Inspired by nature, new robot arm becomes more flexible in operation

robotExploring the workspace through plant-like oscillations, gathering information from the environment and building a knowledge base, is how a recently developed plant-inspired Robotic controller can improverobotic armThe performance environment in the unstructured real world allows the robot arm to reach a specified location or approach an object around it.

Researchers at the Brain-Inspired Robotics (BRAIR) Laboratory, the Biorobotics Institute of the Santa Ana Institute for Advanced Study in Italy, and the National University of Singapore have developed the controller, which draws inspiration from nature to mimic artificially replicating biological processes, natural structures or Animal behavior to achieve specific goals. This is because animals and plants have innate abilities that help them survive in their respective environments and thus also improve the performance of Robots outside of laboratory settings.

Using information obtained from proximity sensing embedded near the end effector to move toward the desired spatial target, the controller was tested on a 9-DOF modular cable-actuated continuous arm to reach a spatially multiple set points. The results promise to deploy these systems into unstructured environments.

According to Enrico Donato, one of the researchers who carried out the study, the soft robotic arm is a new generation of robotic manipulators demonstrated from “boneless” organisms such as octopus tentacles, elephant trunks, plants, etc. Drawing inspiration from the advanced manipulative capabilities of the human body, these principles are translated into engineering solutions, resulting in a system composed of flexible and lightweight materials. These materials can undergo smooth elastic deformation to generate supple and dexterous motion, properties that allow the system to exhibit physical robustness and human safety.

While soft robotic arms can be applied to a wide range of real-world problems, they are particularly useful for automated tasks that involve reaching desired locations that rigid robots might not be able to reach. Multiple research groups have recently been trying to develop controllers that would make these flexible robots The arm is able to handle these tasks efficiently.

Having found that most existing controllers for soft robotic arms perform well primarily in laboratory settings, Donato and his colleagues set out to create a new controller that is also suitable for real-world environments, inspired by on the movement and behavior of plants.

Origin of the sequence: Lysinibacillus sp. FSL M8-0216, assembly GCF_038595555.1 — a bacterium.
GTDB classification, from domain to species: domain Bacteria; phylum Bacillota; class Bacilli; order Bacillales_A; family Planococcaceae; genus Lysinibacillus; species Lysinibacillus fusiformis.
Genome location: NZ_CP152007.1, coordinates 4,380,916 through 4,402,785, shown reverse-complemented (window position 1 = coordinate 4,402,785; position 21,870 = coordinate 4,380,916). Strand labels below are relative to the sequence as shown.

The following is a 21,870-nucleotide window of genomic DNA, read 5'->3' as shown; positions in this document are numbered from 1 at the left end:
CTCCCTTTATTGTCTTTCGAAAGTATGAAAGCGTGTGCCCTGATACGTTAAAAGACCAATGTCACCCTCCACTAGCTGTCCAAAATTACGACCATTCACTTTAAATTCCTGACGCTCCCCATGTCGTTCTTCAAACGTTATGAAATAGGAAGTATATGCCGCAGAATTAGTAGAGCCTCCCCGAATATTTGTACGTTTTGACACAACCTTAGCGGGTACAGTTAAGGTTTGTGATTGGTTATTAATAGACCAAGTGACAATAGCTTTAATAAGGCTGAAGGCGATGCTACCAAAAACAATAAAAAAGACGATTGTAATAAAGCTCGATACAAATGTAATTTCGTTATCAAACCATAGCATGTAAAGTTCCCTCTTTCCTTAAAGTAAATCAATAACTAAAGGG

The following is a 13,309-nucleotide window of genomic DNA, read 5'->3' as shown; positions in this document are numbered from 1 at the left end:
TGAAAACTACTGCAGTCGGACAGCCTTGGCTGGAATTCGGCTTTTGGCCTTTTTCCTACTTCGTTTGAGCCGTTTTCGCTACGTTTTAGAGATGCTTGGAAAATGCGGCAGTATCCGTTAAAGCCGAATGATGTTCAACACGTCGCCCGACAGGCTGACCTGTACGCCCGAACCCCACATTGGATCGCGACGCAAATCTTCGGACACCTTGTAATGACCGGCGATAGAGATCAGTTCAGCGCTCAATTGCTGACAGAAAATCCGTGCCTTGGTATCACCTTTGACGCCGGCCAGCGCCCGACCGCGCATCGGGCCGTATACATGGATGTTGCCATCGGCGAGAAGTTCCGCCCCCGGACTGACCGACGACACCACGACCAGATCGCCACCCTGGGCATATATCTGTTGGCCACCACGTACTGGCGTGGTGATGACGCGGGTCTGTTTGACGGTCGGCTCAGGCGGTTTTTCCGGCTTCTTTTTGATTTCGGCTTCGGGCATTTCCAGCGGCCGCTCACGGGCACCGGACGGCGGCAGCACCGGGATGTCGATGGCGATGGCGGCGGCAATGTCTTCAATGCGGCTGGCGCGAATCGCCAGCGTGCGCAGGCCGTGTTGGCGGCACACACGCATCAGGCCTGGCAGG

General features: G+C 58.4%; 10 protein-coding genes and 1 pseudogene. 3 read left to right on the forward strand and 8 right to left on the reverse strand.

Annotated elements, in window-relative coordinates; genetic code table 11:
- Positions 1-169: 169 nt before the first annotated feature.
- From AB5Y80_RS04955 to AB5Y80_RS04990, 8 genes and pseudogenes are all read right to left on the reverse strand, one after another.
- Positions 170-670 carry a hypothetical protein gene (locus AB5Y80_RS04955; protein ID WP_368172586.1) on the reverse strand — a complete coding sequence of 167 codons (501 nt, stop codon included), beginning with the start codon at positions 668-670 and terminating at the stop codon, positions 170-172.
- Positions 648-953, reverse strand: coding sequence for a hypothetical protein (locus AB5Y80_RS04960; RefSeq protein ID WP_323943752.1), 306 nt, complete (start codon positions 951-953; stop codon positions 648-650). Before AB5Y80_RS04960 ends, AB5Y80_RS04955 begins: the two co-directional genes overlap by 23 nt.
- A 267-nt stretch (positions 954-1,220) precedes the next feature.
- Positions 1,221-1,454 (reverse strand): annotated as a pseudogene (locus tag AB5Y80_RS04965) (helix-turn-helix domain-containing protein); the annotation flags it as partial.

“Contrary to the common misconception that plants don’t move, plants actively and purposefully move from one point to another using growth-based locomotion strategies that are so effective that plants can inhabit nearly every habitat on Earth,” Donato said. Earth settlement, an ability that is lacking in the animal kingdom. Interestingly, unlike animals, plant locomotor strategies do not originate in the central nervous system, but in the form of complex decentralized computing mechanisms.”

The team exclusively used an artificial intelligence-based tool consisting of decentralized computing agents assembled in a bottom-up structure. The novelty of the modified bionic controller is its simplicity, which researchers can use in soft robotics. The basic mechanical function of the arm to generate the overall extension behavior. Specifically, the soft robotic arm is composed of redundantly arranged soft modules, each of which is activated by a radially arranged triad of actuators. For this configuration, the system can generate six main bending directions.

So far, the researchers have tested their controller in a series of tests using a modular cable-driven lightweight soft robotic arm with nine degrees of freedom (9-DoF), and the results have been positive, with the arm more robust than past robots. Other control strategies more efficiently explore the surrounding environment and reach target locations.

In the future, the new controller can be applied to other soft manipulators and tested in the laboratory and in real-world environments to further evaluate its ability to cope with dynamic environmental changes. At the same time, the R&D team plans to further develop their control strategies so that It can generate additional robotic arm movements and behaviors.

The Links:   3HAC10828-15 3HNA009326-001

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